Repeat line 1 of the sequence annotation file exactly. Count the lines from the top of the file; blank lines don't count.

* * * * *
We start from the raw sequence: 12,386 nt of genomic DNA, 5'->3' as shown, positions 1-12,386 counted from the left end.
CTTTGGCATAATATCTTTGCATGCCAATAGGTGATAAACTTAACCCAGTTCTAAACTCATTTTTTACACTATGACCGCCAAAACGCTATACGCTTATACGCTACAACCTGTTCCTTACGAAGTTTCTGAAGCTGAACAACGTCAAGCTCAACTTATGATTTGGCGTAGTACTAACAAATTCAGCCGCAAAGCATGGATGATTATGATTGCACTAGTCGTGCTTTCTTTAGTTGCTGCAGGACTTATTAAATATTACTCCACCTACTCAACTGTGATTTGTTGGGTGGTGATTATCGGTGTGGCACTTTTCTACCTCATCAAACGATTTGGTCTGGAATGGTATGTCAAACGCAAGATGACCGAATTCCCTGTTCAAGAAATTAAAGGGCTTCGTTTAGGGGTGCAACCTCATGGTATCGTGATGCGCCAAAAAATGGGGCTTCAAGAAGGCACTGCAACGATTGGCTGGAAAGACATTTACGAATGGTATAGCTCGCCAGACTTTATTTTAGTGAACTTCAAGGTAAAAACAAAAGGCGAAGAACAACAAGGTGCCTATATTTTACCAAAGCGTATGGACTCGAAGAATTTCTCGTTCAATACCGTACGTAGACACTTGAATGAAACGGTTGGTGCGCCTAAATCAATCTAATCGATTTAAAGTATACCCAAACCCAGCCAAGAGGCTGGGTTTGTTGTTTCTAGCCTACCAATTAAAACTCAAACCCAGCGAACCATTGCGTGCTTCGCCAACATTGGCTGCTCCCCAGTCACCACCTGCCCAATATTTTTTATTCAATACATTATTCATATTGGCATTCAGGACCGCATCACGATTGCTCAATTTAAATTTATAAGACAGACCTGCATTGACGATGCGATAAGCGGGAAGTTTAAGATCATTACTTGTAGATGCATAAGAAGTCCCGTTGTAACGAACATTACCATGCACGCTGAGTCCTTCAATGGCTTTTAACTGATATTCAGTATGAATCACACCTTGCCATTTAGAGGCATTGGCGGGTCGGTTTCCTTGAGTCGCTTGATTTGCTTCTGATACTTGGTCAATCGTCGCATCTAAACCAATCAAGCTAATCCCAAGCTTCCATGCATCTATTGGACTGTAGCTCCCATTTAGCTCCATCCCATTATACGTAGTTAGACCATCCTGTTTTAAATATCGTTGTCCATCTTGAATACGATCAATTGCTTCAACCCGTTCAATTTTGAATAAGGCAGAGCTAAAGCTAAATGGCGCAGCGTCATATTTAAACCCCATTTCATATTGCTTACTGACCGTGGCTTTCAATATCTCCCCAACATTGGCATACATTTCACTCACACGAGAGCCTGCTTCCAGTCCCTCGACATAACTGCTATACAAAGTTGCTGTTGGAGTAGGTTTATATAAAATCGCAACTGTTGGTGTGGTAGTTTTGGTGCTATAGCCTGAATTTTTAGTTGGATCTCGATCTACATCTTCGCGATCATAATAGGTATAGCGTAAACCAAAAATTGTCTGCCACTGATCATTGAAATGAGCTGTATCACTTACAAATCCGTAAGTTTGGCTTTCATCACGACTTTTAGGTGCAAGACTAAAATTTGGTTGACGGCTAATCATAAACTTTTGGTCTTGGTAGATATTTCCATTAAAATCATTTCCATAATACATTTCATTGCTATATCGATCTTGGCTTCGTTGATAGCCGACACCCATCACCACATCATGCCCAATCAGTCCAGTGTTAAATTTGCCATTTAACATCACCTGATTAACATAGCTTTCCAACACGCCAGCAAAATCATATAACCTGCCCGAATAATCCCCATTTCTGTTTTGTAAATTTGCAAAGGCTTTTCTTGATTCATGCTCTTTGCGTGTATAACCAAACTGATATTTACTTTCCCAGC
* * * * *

We start from the raw sequence: 12,386 nt of genomic DNA, 5'->3' as shown, positions 1-12,386 counted from the left end.